Many African coun­tries ne­glect the agri­cul­ture sec­tor be­cause the base of their po­lit­i­cal sup­port is ur­ban.”

The East African - - BUSI­NESS -

shows that de­spite close to 70 per cent of the con­ti­nent's pop­u­la­tion be­ing in­volved in agri­cul­ture as small­holder farm­ers work­ing on parcels of land that are, on av­er­age, less than two hectares, there has been min­i­mal po­lit­i­cal will to sup­port them.

“There is hardly any dis­agree­ment about the cru­cial role of po­lit­i­cal will for driv­ing agri­cul­tural trans­for­ma­tion. In fact, slow progress has of­ten been at­trib­uted to a lack of po­lit­i­cal will,” notes the re­port.

It adds that to achieve a suc­cess­ful agri­cul­tural trans­for­ma­tion, it is not only essential for gov­ern­ments to ad­dress mar­ket fail­ures and the gov­er­nance chal­lenges but also sus­tain po­lit­i­cal will over time.

The fail­ure by gov­ern­ments to spear­head the sec­tor's growth con­tin­ues to ex­pose the con­ti­nent to threats of food in­se­cu­rity, a sit­u­a­tion that is bound to get se­vere due to cli­mate change and un­pre­dictable weather pat­terns.

This is hap­pen­ing at a time when de­mand for food con­tin­ues to grow strongly, and is pro­jected to more than dou­ble by 2050.

Be­sides, na­tional di­ets are shift­ing away from food sta­ples like grains to hor­ti­cul­tural and live­stock prod­ucts, and pro­cessed and pre-cooked foods, all of which add value within the agri­food sys­tem. This has re­sulted in im­ports of raw and pro­cessed foods in­creas­ing to about $35 bil­lion per year, a fig­ure es­ti­mated to rise to about $110 bil­lion by 2025.

The fact that the majority of gov­ern­ments lack the po­lit­i­cal will to trans­form the agri­cul­ture sec­tor is ev­i­dent con­sid­er­ing that only a few coun­tries have im­ple­mented the African Union's Com­pre­hen­sive Africa Agri­cul­ture Devel­op­ment Pro­gramme (CAADP), which com­mits sig­na­to­ries to al­lo­cate 10 per cent of an­nual bud­gets to the sec­tor.

Only Malawi, Ethiopia, Niger, Mali and Burk­ina Faso have im­ple­mented the pro­gramme. On this, East African coun­tries are per­form­ing poorly, with all al­lo­cat­ing less than six per cent of their an­nual bud­gets to agri­cul­ture.

The sit­u­a­tion in Africa com­pares badly with other re­gions, par­tic­u­larly Asia, where gov­ern­ments in­vested 15 to 20 per cent at the time of their Green Rev­o­lu­tions.

“Cen­tral to ac­cel­er­at­ing ag- Africa Agri­cul­ture Sta­tus Re­port 2018 ri­cul­tural growth is im­prov­ing the pro­duc­tiv­ity of the smallscale com­mer­cial farmer above sub­sis­tence lev­els,” notes the re­port by the Al­liance for a Green Rev­o­lu­tion in Africa. It adds that in­stead of em­pow­er­ing farm­ers and com­mit­ting re­sources to re­search and devel­op­ment, most gov­ern­ments pre­fer to spend a con­sid­er­able share of their agri­cul­tural bud­get on subsidies, which are of­ten used as po­lit­i­cal tools for buy­ing votes.

Spear­head­ing a shift

The re­port ex­tols the im­por­tance of gov­ern­ments spear­head­ing a shift of agri­cul­ture from largely sub­sis­tence farm­ing, of­ten in­volv­ing un­der­util­i­sa­tion of land and labour on the larger farms, to com­mer­cial agri­cul­ture with the dom­i­nant small-scale com­mer­cial farms pro­duc­ing a grow­ing proportion of their crops for sale.

In Africa, Ethiopia is a shin­ing star in driv­ing the growth of the agri­cul­tural sec­tor, hav­ing con­sis­tently ex­ceeded the CAADP tar­get of six per cent an­nual growth for the past 25 years. The gov­ern­ment made CAADP the core of its agri­cul­tural plan.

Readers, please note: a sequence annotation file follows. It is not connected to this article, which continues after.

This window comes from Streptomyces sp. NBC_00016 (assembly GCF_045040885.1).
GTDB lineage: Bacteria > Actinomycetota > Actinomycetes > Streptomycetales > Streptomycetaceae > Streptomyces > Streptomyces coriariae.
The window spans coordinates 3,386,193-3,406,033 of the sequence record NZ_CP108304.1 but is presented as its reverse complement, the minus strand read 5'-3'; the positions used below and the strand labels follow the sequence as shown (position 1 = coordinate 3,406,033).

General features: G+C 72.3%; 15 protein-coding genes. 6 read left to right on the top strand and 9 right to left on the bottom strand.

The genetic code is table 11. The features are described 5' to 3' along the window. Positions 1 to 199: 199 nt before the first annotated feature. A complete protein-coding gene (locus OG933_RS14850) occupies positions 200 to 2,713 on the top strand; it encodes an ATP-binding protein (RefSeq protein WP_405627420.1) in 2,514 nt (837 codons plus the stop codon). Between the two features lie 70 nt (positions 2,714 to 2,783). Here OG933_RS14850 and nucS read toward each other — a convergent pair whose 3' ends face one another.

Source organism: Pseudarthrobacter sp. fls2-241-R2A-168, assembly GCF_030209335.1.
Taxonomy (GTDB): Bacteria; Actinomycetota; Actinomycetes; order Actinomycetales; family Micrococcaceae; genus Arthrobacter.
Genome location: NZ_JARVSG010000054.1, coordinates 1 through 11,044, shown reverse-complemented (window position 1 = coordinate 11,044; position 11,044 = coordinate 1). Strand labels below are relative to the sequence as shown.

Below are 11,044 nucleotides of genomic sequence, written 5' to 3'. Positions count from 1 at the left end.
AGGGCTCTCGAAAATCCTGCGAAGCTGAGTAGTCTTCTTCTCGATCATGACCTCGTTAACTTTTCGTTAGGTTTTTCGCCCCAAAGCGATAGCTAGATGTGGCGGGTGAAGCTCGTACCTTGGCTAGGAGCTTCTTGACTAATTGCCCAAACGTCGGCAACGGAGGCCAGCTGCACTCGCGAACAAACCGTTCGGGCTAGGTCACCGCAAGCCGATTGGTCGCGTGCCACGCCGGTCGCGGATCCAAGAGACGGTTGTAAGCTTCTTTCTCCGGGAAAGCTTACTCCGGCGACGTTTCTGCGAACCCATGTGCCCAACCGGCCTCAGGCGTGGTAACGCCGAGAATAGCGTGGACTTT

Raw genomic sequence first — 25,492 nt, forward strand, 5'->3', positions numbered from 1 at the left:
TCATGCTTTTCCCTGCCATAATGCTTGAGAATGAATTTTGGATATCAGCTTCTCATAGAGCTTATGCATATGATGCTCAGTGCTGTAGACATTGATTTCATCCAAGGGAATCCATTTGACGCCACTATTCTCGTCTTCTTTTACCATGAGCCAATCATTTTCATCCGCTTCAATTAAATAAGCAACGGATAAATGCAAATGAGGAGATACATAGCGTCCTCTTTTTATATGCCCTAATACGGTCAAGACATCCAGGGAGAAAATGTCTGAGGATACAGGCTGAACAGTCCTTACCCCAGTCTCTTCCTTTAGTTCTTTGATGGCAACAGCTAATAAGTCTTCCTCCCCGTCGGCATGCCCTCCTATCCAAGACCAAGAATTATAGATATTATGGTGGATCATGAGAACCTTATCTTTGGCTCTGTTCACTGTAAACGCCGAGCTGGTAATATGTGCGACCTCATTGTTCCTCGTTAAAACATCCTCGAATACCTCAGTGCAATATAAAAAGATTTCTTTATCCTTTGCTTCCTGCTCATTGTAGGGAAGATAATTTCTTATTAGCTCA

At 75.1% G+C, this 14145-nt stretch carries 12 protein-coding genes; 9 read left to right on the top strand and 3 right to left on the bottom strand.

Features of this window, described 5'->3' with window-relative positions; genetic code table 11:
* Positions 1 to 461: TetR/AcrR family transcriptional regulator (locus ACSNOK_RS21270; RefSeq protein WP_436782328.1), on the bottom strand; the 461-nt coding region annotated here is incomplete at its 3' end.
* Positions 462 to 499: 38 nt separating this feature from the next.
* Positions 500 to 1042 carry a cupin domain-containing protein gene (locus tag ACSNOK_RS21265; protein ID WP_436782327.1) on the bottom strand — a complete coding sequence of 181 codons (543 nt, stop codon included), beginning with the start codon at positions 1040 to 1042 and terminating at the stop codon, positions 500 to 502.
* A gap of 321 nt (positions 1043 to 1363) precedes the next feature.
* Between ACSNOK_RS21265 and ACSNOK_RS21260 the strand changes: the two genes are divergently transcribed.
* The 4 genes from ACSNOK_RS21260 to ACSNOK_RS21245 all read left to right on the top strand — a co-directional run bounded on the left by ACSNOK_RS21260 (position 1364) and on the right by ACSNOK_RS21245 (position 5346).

Rwanda is also a model af­ter mar­shalling po­lit­i­cal sup­port for agri­cul­ture and then in­te­grat­ing de­tailed ac­tion plans within broader eco­nomic devel­op­ment strate­gies. This has helped lift more than one mil­lion Rwan­dans out of ex­treme poverty within a rel­a­tively short pe­riod.

Ghana has also achieved re­mark­able suc­cesses in trans­form­ing its agri­cul­tural sec­tor. But other coun­tries on the con­ti­nent have failed on most pa­ram­e­ters on po­lit­i­cal will.

Ac­cord­ing to the re­port, the com­po­nents that de­fine po­lit­i­cal will range from gov­ern­ment ini­tia­tives, devel­op­ment and im­ple­men­ta­tion of a na­tional plan, choice of poli­cies and programmes, to mo­bil­i­sa­tion of stake­hold­ers and pub­lic com­mit­ment and al­lo­ca­tion of re­sources.

Oth­ers are in­vest­ments and re­forms to strengthen im­ple­men­ta­tion ca­pac­ity, ap­pli­ca­tion of cred­i­ble sanc­tions, con­ti­nu­ity of ef­fort and learn­ing and adap­ta­tion.

“Many African coun­tries ne­glect the agri­cul­ture sec­tor in their devel­op­ment plan­ning. This is be­cause the base of their po­lit­i­cal sup­port is ur­ban,” notes the re­port.

Trag­i­cally, gov­ern­ments have failed to spear­head growth of the agri­cul­tural sec­tor de­spite the fact that it re­mains a crit­i­cal player in eco­nomic growth, job cre­ation and poverty al­le­vi­a­tion.

The re­port con­tends that when agri­cul­ture grows at the man­dated rate of six per cent per year, rather than the norm with­out gov­ern­ment in­ter­ven­tions of three per cent, net farm in­comes grow at nearly six per cent. This stim­u­lates rapid growth in em­ploy­ment and in­comes in the ru­ral non-farm sec­tor.

It adds that African coun­tries can learn from China's agri­cul­ture trans­for­ma­tion pro­gramme which is cred­ited with driv­ing down ru­ral poverty from 53 per cent in 1981 to eight per cent in 2001. The same is true for Viet­nam, where ru­ral poverty de­clined from 56 per cent in 1986 to eight per cent cur­rently.

Pic­ture: File

Farm­ers in Rwanda’s Mu­sanze Dis­trict. Rwanda is among African mod­els that have mar­shalled po­lit­i­cal sup­port for agri­cul­ture.

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